For me, it is definitely the idea that there is no one single morality that holds for all people. This is something that seems a bit abhorrent (largely because we know that Nietzsche's ideas helped give rise to Nazism). However, it is very important to our understanding of history and of the history of ideas.
I am not sure it is entirely easy to identify one critical issue that comes out of Nietzsche's work. I do think that one of the most important concepts or lessons to emerge is the contingency of morality and how this structure invades consciousness. For so long, the notion of a permanence to morality, a type of transcendent structure that is absolutist in its approach to how humans behave, was something that was completely accepted and not very scrutinized. I think that Nietzsche does a good job in suggesting that there are vocabularies that are temporal, emerging at certain points in consciousness and helpful in defining morality and what constitutes moral behavior. Regardless of whether one embraces this, I think that the practice of assessing the contingency of morality is something vitally important. This is more along the lines of understanding the changing and the fluid dynamic of how social orders construct morality. Even in the midst of absolutist belief, there has been a contingency attached to morality and how societies view it, and in this, one of the strongest lessons of Nietzsche's work develops. The very idea of morality as a "genealogy," or something that has grown and developed in a changing context over time is where some of Nietzsche's lessons in the philosophical text are the strongest.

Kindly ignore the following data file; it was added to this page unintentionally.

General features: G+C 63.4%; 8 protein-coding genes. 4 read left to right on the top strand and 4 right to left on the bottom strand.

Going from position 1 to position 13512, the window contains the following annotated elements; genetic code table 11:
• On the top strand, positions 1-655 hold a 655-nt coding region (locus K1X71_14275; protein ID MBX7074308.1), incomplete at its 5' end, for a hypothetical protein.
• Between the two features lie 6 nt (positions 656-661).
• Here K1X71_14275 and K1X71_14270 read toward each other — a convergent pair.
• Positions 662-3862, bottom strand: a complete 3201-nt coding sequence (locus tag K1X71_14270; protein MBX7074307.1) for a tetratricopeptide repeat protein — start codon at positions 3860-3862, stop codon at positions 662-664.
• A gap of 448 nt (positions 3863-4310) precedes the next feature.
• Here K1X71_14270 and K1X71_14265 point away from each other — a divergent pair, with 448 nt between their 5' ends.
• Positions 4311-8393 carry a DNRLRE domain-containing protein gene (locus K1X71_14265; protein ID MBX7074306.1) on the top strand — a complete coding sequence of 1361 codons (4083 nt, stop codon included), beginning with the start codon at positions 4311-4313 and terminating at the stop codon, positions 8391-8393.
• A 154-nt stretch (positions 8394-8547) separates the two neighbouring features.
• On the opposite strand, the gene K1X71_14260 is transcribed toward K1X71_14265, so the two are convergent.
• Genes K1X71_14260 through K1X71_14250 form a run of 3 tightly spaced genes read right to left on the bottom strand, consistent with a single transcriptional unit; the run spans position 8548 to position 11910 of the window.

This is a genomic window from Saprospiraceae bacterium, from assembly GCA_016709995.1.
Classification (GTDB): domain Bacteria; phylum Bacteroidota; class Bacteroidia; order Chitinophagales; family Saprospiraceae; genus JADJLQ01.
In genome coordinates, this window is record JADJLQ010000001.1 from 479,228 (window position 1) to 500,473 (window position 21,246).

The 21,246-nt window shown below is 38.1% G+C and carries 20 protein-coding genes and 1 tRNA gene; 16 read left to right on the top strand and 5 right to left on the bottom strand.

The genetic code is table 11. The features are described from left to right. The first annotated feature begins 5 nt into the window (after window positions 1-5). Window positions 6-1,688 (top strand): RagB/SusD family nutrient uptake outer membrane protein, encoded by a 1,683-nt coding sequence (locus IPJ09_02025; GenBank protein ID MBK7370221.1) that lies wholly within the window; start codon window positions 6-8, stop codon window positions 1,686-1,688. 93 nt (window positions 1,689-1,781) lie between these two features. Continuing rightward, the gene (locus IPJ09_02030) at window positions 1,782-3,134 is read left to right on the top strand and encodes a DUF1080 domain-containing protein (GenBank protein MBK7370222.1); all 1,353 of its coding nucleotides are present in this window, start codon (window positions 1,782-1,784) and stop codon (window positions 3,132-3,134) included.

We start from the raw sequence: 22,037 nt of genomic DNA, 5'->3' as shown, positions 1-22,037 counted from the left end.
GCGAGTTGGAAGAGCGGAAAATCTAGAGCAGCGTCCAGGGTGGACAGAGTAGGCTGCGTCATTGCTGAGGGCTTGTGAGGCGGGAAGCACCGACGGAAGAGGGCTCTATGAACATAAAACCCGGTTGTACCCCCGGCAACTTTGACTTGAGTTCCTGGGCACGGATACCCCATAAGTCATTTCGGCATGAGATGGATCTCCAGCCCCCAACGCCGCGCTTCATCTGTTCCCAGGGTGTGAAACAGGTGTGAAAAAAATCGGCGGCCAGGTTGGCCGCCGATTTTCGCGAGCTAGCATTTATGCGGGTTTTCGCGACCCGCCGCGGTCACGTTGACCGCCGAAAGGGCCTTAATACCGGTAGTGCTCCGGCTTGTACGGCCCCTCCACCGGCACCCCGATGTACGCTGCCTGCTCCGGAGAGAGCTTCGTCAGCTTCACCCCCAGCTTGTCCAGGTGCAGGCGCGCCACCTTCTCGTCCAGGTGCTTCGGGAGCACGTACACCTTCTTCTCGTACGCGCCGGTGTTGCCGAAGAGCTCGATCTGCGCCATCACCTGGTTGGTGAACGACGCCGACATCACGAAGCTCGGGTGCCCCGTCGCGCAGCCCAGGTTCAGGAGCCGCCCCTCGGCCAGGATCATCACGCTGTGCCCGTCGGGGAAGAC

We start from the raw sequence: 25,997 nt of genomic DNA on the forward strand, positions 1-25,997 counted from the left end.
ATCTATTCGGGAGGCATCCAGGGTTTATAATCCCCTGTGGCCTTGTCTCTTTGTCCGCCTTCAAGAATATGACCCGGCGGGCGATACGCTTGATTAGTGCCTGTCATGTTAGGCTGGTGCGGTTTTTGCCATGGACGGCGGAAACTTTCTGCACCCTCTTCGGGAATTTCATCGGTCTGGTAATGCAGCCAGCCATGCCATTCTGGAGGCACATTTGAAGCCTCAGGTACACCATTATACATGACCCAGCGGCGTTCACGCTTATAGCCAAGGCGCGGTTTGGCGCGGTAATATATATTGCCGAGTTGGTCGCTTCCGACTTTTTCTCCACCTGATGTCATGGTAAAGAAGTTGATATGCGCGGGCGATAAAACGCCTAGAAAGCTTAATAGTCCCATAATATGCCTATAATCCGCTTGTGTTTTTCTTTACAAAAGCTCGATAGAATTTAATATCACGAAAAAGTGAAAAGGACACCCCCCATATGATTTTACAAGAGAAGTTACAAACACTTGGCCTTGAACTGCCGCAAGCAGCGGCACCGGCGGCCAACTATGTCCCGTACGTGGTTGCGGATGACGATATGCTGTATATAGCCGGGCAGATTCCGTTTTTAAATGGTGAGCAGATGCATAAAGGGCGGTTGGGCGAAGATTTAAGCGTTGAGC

It is the lesson that morality is not fixed or destined by God. Rather it comes from the formation of society and is constantly evolving through the social changes/ power dynamics in society. We really need to go back to the history to find out the source or morality, rather than taking it for granted.